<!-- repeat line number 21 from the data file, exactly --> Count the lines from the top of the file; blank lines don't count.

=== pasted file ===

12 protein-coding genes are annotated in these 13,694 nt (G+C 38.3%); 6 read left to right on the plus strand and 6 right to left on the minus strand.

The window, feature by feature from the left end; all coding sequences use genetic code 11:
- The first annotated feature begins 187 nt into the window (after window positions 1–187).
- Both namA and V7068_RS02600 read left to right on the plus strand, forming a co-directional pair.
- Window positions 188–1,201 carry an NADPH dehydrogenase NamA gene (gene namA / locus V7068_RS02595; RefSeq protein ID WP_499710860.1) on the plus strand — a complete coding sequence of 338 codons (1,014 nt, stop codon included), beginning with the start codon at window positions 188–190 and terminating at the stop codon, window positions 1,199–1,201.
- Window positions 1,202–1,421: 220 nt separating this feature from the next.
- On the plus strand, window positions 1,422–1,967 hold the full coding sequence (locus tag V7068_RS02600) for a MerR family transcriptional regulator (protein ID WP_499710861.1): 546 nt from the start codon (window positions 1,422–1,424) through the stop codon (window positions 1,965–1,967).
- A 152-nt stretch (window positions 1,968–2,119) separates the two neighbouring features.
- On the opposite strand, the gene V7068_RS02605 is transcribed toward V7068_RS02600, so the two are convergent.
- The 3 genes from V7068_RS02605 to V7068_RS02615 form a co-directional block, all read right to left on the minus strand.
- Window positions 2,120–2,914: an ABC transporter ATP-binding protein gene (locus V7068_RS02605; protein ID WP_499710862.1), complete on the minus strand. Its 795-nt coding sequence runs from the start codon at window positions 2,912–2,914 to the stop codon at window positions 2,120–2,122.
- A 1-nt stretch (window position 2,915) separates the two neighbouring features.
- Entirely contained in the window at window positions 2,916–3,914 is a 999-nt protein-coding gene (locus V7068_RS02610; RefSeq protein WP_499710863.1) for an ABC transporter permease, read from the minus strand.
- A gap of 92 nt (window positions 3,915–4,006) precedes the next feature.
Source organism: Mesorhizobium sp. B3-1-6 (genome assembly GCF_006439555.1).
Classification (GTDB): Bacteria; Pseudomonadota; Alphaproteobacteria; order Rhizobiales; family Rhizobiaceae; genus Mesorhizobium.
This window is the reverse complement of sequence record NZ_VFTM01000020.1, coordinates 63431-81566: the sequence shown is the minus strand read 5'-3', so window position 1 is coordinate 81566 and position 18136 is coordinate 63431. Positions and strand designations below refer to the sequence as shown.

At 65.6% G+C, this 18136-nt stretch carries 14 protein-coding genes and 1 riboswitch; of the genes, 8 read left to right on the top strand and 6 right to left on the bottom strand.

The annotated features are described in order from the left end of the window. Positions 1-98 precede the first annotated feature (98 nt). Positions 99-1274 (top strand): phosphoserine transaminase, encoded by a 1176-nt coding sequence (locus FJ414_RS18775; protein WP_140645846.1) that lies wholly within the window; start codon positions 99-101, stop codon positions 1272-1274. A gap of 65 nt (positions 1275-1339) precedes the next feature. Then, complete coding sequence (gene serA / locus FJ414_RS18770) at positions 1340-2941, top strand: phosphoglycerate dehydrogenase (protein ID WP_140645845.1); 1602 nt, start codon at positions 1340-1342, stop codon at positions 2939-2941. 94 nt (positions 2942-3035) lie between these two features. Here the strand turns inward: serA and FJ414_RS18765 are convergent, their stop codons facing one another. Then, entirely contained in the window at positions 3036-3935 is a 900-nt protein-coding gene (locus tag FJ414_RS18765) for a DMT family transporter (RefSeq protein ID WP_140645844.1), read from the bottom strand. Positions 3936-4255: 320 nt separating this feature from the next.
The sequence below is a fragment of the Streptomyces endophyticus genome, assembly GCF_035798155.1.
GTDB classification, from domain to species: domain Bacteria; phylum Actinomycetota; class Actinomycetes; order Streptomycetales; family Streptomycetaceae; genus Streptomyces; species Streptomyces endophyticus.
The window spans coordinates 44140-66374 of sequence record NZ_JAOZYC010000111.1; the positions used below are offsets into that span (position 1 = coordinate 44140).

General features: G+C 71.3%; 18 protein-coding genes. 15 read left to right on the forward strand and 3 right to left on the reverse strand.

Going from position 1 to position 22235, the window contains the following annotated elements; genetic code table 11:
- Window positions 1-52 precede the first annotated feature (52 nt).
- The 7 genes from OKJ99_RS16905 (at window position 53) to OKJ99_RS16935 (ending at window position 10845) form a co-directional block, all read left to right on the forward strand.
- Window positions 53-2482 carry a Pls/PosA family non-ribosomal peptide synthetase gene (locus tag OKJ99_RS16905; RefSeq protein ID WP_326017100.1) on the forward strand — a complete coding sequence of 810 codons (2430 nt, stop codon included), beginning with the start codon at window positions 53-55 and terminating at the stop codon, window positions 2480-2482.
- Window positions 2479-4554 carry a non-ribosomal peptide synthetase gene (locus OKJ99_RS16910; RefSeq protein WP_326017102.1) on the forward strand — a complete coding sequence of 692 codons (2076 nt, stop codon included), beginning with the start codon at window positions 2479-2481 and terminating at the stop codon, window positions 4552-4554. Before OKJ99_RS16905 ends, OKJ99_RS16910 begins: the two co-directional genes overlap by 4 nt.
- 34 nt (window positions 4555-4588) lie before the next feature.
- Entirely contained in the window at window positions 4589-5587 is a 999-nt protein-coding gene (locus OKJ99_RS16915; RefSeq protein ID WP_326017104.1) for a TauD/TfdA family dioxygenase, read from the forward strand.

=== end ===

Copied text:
GTDB classification, from domain to species: domain Bacteria; phylum Actinomycetota; class Actinomycetes; order Streptomycetales; family Streptomycetaceae; genus Streptomyces; species Streptomyces endophyticus.